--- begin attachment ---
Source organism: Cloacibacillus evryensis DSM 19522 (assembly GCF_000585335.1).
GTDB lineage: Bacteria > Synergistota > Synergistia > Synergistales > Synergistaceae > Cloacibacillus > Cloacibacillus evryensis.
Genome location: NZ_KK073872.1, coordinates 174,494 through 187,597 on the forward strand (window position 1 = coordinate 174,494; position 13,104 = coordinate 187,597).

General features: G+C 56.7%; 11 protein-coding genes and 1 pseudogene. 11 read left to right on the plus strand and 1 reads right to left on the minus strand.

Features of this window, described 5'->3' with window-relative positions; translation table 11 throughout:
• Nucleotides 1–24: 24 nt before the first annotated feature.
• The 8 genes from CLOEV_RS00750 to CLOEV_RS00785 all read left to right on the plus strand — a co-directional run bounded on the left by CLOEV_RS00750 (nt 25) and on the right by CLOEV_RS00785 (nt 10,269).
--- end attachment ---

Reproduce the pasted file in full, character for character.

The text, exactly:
Source organism: Cloacibacillus evryensis DSM 19522 (assembly GCF_000585335.1).
GTDB lineage: Bacteria > Synergistota > Synergistia > Synergistales > Synergistaceae > Cloacibacillus > Cloacibacillus evryensis.
Genome location: NZ_KK073872.1, coordinates 174,494 through 187,597 on the forward strand (window position 1 = coordinate 174,494; position 13,104 = coordinate 187,597).

General features: G+C 56.7%; 11 protein-coding genes and 1 pseudogene. 11 read left to right on the plus strand and 1 reads right to left on the minus strand.

Features of this window, described 5'->3' with window-relative positions; translation table 11 throughout:
• Nucleotides 1–24: 24 nt before the first annotated feature.
• The 8 genes from CLOEV_RS00750 to CLOEV_RS00785 all read left to right on the plus strand — a co-directional run bounded on the left by CLOEV_RS00750 (nt 25) and on the right by CLOEV_RS00785 (nt 10,269).